July 30, 2015
There’s only one cache. Cache 22. Carry enough water, and the weight slows you down until you need more water. But to rely on the cache is to carry the weight in worry. How much water do you bring when too much is never enough, and less than enough can kill you?
I try to beat the impossible water-logic, semi-cautiously carrying what I think I need to not die, with hopes of a good drink at the only cache on Hat Creek Rim: cache 22. I am eager to get off the exposed plateau, no longer so magical without the rose-gold glaze of sunset. The grass looks dead, the trail dusty, the sky faded. Already it is too warm; soon it will be blisteringly hot. At least the cache is fully stocked and I can take a bonus drink without diminishing the few essential liters that will get me to the next water oasis, now 14 miles away.But the heat seems to intensify with each step. With relief, I follow the trail as it winds down off the rim, only to find myself walking through an expansive field of black lava shimmering with heat. Resilient trees grow out of the meager pockets of soil, but they stand too far apart to mitigate the intensity from above. My head feels all wrong, feverish and heavy. Everything looks over-exposed, an all day movie flashback sequence to the menacing desert that I never encountered in SoCal. The harsh sun is tearing through space-time; the trail at my feet too distant to be here and now.
I drift a few more miles until there is a road, a surreal, newly-paved black ribbon cutting through the lava-forest. Where it goes I do not know, but where there are roads there could be trail magic. I hope desperately for a cooler full of icy beverages. Several deserted gallon jugs of water sitting in the bushes will do. I was hoping to do my first thirty mile day today, to rock it all the way to Burney Falls State park. Where, I am working on accepting, this year’s hike must end. But it is too hot to press on. I collapse in the meager shade with Tikimon. It is over an hour before any others catch up. No one is moving fast this afternoon, if at all. By the official weather on my phone it is 99 degrees, but our bodies says otherwise. “Coffees ready” jokes Tikimon, as he passes the water, reeking of plastic, almost too hot to drink (the next day I will learn that it was actually 114 degrees. In the shade).
After a nap, I rally for more miles, for the next water. Across the baking tarmac, then mercifully downhill until I hear a strange sound, like the crackling of high voltage power lines. Instead I find water bursting from a large pipeline. I stand and stare at this excess. The arcs of clear liquid, too good to be true. Can I touch it? Is it sewage? Fashion Plate Dan appears, sticks his head in the water without hesitation. I follow, and Tikimon too. An icy blast for a heat swollen brain. Three of us sit on the cold pipe, until I ask if it is possible to have an ice cream headache in your butt.After a week of wavering, today has been a day of resolving to leave the trail. My new job comes with a deadline, measured now in days not months. I search the landscape for justification, finding poetry in the return of the desert. A linear journey turned cyclical. Walking again among sagebrush and cactus, pace dictated by water. Cowboy camping under expansive night skies, on just big enough dusty patches of ant-covered ground with new friends close by. Returning to where I started, but never the same. With strong legs immune to sunburn, no longer phased by hills or darkness or drought. No longer fearing rattlesnakes under every rock. Walking with quiet confidence alone into the dusk.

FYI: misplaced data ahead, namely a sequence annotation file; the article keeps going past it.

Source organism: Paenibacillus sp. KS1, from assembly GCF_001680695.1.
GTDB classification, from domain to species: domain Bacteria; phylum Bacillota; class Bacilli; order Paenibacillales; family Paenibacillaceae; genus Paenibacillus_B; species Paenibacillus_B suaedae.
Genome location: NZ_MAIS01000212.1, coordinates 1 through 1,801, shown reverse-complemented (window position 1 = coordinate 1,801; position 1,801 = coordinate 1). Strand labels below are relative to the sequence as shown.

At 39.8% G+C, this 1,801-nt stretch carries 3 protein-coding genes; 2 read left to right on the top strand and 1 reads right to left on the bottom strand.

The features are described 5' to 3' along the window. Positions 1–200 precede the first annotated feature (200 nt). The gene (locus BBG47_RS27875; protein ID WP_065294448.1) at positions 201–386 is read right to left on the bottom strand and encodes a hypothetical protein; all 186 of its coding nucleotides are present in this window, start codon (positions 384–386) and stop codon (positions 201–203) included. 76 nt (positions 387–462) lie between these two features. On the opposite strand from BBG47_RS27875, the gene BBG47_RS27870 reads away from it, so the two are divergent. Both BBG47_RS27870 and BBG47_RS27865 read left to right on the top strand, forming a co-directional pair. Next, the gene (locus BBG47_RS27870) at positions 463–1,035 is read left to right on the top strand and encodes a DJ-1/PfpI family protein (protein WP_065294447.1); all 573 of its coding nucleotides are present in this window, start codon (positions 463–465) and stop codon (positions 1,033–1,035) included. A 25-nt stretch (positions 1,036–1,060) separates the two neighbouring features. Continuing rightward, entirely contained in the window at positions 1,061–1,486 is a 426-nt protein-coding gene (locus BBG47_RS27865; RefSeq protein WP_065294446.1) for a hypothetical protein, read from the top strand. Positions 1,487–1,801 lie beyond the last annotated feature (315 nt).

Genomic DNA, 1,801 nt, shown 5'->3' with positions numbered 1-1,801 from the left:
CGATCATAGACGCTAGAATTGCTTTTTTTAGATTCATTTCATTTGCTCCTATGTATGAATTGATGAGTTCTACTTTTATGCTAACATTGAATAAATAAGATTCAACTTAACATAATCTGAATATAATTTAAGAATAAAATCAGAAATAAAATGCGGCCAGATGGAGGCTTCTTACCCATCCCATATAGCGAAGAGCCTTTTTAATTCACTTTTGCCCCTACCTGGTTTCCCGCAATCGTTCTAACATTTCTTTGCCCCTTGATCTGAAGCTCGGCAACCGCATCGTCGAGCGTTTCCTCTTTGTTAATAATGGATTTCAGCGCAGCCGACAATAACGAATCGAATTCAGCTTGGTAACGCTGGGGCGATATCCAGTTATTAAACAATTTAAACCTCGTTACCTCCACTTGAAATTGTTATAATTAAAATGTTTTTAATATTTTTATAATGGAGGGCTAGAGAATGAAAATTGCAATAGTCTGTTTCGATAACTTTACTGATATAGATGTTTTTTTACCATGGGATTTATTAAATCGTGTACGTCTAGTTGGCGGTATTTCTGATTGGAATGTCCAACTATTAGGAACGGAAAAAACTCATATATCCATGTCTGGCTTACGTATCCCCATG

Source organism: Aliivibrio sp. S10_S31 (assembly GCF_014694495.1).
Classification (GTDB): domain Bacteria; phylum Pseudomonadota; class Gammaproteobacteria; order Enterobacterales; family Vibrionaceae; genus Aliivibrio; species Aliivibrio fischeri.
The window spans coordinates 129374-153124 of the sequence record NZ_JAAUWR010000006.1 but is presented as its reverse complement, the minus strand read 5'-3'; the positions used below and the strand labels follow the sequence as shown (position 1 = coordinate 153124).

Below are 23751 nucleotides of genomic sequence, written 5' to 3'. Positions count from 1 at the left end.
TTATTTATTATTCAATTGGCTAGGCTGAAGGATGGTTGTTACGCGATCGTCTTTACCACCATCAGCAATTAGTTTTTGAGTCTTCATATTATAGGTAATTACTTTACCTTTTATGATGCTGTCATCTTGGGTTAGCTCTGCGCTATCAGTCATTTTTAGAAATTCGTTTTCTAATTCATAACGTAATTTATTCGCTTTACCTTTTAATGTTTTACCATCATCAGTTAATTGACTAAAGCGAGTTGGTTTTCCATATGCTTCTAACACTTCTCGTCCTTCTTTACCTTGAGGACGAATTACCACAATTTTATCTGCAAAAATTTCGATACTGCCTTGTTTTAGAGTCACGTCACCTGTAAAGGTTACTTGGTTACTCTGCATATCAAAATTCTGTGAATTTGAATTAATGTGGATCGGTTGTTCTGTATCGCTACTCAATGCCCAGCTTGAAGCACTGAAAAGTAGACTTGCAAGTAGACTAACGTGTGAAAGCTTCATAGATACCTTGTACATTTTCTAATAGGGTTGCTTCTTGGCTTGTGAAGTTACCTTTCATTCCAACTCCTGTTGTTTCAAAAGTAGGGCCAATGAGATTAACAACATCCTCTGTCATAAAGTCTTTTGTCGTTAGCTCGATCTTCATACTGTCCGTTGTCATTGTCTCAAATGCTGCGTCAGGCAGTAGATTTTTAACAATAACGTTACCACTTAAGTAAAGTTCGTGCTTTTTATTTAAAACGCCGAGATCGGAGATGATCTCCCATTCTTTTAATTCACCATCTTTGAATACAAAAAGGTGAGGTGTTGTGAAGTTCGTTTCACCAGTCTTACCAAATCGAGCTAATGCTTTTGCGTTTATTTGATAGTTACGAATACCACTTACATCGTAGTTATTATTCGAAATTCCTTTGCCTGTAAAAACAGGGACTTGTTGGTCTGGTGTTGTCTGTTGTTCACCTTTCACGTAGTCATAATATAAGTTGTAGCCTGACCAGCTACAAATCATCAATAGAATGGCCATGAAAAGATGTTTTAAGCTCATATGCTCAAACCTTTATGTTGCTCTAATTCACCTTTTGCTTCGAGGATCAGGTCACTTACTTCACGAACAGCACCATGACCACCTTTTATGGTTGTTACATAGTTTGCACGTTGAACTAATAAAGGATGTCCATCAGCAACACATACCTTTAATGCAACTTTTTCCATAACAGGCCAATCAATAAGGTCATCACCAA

And with this quiet confidence, I renew my plans to make it to the falls tonight. Until I stumble upon the Wild Bird Cache, mother of all trail magics. The Oasis to beat all oases.
A coffin-sized cooler stocked to the brim with icy cold sodas. A whitewashed cupboard of food. A proper camp stove and lantern. Picnic table, umbrella, chair! Wind up flashlights! A sun powered USB charging station! There is nothing to want for here. A solar shower, with soap and razors and mirror. Others arrive and we guzzle cold liquids in the still, warm, air. Watching the moonglow filter through drifting clouds and dark treetops. I could not ask for a better last night, so good it undermines my resolve once again. “Why is it so hard to leave?” I ponder aloud. “Because you love it so much,” says Fashion Plate Dan.
And I do.